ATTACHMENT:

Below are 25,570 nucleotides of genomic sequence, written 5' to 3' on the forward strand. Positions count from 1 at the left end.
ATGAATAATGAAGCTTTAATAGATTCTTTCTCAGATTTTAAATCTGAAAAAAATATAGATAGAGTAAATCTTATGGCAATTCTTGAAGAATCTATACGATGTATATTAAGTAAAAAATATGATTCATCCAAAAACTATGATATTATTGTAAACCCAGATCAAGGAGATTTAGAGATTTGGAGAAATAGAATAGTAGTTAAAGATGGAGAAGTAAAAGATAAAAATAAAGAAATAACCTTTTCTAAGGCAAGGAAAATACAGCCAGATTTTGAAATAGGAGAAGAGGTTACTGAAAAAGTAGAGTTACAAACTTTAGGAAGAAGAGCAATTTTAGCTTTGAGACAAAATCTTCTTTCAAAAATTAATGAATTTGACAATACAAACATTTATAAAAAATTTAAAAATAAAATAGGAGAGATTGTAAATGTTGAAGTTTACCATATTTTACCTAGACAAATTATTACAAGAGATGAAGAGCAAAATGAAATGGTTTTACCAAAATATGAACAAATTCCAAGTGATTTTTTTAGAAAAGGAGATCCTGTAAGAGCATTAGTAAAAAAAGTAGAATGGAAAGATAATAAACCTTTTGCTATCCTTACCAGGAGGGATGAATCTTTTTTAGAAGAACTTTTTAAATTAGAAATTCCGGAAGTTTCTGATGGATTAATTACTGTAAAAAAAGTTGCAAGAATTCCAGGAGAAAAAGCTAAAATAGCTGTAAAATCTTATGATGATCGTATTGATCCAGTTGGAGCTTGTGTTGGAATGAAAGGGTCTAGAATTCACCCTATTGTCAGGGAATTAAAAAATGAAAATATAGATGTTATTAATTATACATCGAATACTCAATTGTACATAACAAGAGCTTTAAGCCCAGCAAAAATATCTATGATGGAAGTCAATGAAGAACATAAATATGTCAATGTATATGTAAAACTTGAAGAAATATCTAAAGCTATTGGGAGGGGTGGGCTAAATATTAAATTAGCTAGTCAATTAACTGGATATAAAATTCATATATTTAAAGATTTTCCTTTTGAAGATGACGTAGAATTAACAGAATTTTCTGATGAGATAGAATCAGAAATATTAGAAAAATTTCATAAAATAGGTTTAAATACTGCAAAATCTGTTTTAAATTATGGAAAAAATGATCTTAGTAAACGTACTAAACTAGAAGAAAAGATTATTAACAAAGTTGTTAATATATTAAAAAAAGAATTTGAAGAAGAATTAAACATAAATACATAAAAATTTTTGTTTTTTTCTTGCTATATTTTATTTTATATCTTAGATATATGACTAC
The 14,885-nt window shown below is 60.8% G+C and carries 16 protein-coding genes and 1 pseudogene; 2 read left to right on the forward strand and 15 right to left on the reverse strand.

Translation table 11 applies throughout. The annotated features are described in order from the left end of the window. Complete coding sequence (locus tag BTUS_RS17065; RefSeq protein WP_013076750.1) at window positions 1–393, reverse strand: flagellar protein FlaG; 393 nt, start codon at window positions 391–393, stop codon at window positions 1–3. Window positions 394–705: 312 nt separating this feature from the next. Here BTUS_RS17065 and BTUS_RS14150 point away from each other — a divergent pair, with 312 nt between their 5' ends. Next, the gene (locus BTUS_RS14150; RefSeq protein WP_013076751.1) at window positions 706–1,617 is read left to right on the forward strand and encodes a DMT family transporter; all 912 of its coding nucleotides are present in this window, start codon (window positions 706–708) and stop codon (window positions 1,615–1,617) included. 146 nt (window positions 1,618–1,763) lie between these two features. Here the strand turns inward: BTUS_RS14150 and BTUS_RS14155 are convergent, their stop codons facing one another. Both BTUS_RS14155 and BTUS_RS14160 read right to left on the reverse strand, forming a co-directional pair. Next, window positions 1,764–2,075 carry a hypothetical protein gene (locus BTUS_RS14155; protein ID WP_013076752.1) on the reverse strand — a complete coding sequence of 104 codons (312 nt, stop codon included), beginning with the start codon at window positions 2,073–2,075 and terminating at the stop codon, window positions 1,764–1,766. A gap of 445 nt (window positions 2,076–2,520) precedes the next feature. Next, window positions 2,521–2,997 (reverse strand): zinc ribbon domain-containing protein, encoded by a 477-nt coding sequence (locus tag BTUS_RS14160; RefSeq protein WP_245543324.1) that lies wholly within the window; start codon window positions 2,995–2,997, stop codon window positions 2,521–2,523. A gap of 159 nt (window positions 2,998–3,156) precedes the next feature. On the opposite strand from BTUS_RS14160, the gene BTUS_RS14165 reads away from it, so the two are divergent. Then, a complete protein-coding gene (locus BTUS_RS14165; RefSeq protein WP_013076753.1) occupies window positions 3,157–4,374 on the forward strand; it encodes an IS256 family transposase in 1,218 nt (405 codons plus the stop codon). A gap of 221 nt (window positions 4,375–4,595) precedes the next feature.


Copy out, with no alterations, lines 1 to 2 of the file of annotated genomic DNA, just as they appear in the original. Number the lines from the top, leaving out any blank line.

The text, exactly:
Below are 25,570 nucleotides of genomic sequence, written 5' to 3' on the forward strand. Positions count from 1 at the left end.
ATGAATAATGAAGCTTTAATAGATTCTTTCTCAGATTTTAAATCTGAAAAAAATATAGATAGAGTAAATCTTATGGCAATTCTTGAAGAATCTATACGATGTATATTAAGTAAAAAATATGATTCATCCAAAAACTATGATATTATTGTAAACCCAGATCAAGGAGATTTAGAGATTTGGAGAAATAGAATAGTAGTTAAAGATGGAGAAGTAAAAGATAAAAATAAAGAAATAACCTTTTCTAAGGCAAGGAAAATACAGCCAGATTTTGAAATAGGAGAAGAGGTTACTGAAAAAGTAGAGTTACAAACTTTAGGAAGAAGAGCAATTTTAGCTTTGAGACAAAATCTTCTTTCAAAAATTAATGAATTTGACAATACAAACATTTATAAAAAATTTAAAAATAAAATAGGAGAGATTGTAAATGTTGAAGTTTACCATATTTTACCTAGACAAATTATTACAAGAGATGAAGAGCAAAATGAAATGGTTTTACCAAAATATGAACAAATTCCAAGTGATTTTTTTAGAAAAGGAGATCCTGTAAGAGCATTAGTAAAAAAAGTAGAATGGAAAGATAATAAACCTTTTGCTATCCTTACCAGGAGGGATGAATCTTTTTTAGAAGAACTTTTTAAATTAGAAATTCCGGAAGTTTCTGATGGATTAATTACTGTAAAAAAAGTTGCAAGAATTCCAGGAGAAAAAGCTAAAATAGCTGTAAAATCTTATGATGATCGTATTGATCCAGTTGGAGCTTGTGTTGGAATGAAAGGGTCTAGAATTCACCCTATTGTCAGGGAATTAAAAAATGAAAATATAGATGTTATTAATTATACATCGAATACTCAATTGTACATAACAAGAGCTTTAAGCCCAGCAAAAATATCTATGATGGAAGTCAATGAAGAACATAAATATGTCAATGTATATGTAAAACTTGAAGAAATATCTAAAGCTATTGGGAGGGGTGGGCTAAATATTAAATTAGCTAGTCAATTAACTGGATATAAAATTCATATATTTAAAGATTTTCCTTTTGAAGATGACGTAGAATTAACAGAATTTTCTGATGAGATAGAATCAGAAATATTAGAAAAATTTCATAAAATAGGTTTAAATACTGCAAAATCTGTTTTAAATTATGGAAAAAATGATCTTAGTAAACGTACTAAACTAGAAGAAAAGATTATTAACAAAGTTGTTAATATATTAAAAAAAGAATTTGAAGAAGAATTAAACATAAATACATAAAAATTTTTGTTTTTTTCTTGCTATATTTTATTTTATATCTTAGATATATGACTAC